Above the door leading into the Professional Learning room of a school I was visiting was a sign that greeted participants with this question:
What attitude do you bring to today’s learning?
It’s a great question to pose, as it forces its readers into a brief moment of reflection about their approach to the learning that awaits them on the other side.
After Further Review
After the visit and while riding around the hills and plains of Georgia, further reflection led me to ponder a different question, one that wasn’t posted or printed, but one that made me go hmmm?
Shouldn’t educators be passionate about learning without a sign to remind them?
The sign about attitude on the PL room door… I didn’t ask, but I’m guessing that it was put there either to prevent visibly-bad attitudes about learning OR in response to such attitudes in meetings past. I’ve been around professional learning for decades, so it’s not shocking to think that teachers (or administrators!) might be less than enthusiastic about some learning, but despite that acknowledgment, it’s still disappointing. How can we get our students to be passionate about learning if we aren’t passionate about it first?
It’s probably easy to contend that while we may not always be passionate about all professional learning, we can still be enthusiastic when in the role of teacher, particularly if we enjoy that content more. But here’s the problem with that line of thinking: the students may find the content intended for them just as uninspiring as the content from the PL room that the teacher didn’t engage with.
Passion For Learning
Here’s a question to consider: When you learn a passion for learning, isn’t everything else easier to learn after that?
Our students would be well-prepared for their next endeavor if they left their class at the end of the year, full of curiosity, a thirst to know things, and a satisfaction in the process and product of learning. Truth is, we don’t spend enough time on those things, but what if we did? Would our students approach their learning differently? Would the content we share be more readily mastered if we taught the value of learning before (and during) our specific instructional goals?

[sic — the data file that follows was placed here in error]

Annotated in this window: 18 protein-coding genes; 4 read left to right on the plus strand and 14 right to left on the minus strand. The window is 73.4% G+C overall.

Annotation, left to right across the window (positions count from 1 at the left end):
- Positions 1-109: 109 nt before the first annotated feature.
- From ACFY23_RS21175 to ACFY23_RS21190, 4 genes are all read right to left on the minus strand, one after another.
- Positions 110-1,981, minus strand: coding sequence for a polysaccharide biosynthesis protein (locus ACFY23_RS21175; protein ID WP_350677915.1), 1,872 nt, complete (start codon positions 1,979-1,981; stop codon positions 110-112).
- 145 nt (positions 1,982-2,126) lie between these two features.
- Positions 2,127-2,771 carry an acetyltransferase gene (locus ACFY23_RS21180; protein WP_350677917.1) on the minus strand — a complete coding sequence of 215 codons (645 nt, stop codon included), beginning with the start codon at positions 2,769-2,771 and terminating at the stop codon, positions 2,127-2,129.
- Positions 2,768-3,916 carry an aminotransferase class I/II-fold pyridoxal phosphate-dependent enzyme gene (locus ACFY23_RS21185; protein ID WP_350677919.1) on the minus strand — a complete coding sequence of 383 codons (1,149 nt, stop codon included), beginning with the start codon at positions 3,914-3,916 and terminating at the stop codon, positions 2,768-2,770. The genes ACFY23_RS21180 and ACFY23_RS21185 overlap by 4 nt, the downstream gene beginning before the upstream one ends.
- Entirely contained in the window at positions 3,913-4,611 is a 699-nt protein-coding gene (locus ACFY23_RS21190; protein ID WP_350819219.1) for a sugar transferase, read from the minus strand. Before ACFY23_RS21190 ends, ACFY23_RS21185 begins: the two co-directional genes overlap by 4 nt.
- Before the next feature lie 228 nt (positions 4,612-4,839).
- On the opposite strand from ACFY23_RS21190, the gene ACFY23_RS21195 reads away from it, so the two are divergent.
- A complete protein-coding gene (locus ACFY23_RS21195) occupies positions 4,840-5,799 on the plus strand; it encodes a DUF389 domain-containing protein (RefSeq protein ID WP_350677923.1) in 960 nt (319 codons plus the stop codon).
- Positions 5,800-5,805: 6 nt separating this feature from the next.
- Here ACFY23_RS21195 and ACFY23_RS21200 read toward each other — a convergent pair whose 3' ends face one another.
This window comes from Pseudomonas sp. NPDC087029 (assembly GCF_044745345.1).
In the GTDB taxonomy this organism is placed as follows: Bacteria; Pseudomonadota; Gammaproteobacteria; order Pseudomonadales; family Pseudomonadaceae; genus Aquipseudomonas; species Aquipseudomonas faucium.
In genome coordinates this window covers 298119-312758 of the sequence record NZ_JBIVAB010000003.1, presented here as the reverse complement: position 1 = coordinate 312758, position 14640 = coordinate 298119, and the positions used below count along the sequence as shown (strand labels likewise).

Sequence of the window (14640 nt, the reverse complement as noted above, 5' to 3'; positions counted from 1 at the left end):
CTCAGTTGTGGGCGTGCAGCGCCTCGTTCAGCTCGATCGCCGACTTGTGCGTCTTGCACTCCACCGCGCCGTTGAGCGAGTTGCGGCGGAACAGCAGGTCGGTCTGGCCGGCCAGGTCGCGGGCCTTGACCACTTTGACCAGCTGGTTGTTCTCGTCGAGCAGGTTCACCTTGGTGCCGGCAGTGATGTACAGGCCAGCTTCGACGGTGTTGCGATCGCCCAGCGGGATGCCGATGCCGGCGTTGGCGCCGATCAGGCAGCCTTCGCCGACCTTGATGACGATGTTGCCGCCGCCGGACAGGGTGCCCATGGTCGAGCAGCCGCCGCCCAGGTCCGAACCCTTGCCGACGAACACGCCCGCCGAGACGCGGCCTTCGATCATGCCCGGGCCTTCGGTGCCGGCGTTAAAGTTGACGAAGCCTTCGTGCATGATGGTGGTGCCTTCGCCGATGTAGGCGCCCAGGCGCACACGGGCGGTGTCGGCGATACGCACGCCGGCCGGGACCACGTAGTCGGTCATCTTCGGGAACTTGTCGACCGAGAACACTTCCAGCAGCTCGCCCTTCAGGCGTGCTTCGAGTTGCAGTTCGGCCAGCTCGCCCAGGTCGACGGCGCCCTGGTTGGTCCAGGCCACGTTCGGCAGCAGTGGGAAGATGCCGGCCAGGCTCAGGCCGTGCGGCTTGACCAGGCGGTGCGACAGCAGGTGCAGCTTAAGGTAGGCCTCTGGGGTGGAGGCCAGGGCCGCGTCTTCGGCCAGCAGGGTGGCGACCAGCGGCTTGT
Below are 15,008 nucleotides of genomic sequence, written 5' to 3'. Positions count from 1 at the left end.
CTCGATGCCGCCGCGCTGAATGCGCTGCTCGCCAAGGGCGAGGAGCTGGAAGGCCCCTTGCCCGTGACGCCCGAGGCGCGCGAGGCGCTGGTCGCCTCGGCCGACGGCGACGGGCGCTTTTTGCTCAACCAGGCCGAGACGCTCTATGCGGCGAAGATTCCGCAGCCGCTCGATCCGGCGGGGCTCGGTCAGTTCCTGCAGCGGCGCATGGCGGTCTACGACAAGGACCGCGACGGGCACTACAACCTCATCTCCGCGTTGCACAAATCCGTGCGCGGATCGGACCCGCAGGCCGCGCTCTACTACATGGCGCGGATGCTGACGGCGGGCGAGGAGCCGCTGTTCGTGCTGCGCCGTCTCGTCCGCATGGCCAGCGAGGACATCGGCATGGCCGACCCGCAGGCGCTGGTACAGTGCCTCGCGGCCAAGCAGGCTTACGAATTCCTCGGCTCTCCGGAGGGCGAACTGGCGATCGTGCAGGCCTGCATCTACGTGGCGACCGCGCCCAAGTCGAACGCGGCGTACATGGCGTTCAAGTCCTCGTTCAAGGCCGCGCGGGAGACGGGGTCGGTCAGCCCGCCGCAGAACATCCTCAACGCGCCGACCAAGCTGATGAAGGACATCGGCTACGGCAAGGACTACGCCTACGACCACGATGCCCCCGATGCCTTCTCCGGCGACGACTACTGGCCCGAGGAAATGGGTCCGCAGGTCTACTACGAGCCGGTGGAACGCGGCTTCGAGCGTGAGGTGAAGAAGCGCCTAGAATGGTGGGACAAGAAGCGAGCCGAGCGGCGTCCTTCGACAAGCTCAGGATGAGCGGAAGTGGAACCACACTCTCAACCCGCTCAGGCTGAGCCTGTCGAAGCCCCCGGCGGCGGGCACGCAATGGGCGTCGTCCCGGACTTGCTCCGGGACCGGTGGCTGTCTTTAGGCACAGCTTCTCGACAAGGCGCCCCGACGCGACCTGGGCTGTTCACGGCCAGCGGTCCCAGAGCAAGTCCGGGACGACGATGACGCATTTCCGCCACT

Back to the PLC Room
Let’s connect the classroom back to the PLC Room with this question:
Are your expectations of passion for learning higher for your students than for your teachers?
We have PLCs and other groups and teams of teachers all across the land who value learning, believe in collaboration, and treasure the opportunity for learning with their colleagues. There are a lot of these teachers and administrators in schools and systems all over the map. There are, however, teachers and administrators who don’t feel that way.
How about at your school? How passionate about learning are your teachers? How passionate are YOU about learning?
When you are leading learning with your faculty, are you modeling quality, empassioned instruction? PLCs and professional learning ought to be fun. How is adult learning normed at your school? What percentage of the time that your adults are in learning settings are they sitting and listening, and what percentage of that time are they talking, sharing, and doing?
One of your most important roles as the school’s instructional leader is to set norms for learning. Is the learning you facilitate with your teachers engaging? Are you passionate about it? Do you work to create a great learning experience with your teachers?
Good Goes Around
Teachers with a passion for learning tend to lead classrooms that foster that same passion. The principal and administrative team can fuel and foster that passion by leading professional learning and PLCs that circulate a love of learning among all its participants. When that passion becomes the norm, your teachers will race to get INTO professional learning and their PLCs rather than to race OUT. When you establish THAT culture about learning, you will thrive not only in PLCs but in your classrooms across the school.
And then you can take down the “what’s your attitude…” sign.
© 2018. Dr. Mark D. Wilson. All Rights Reserved.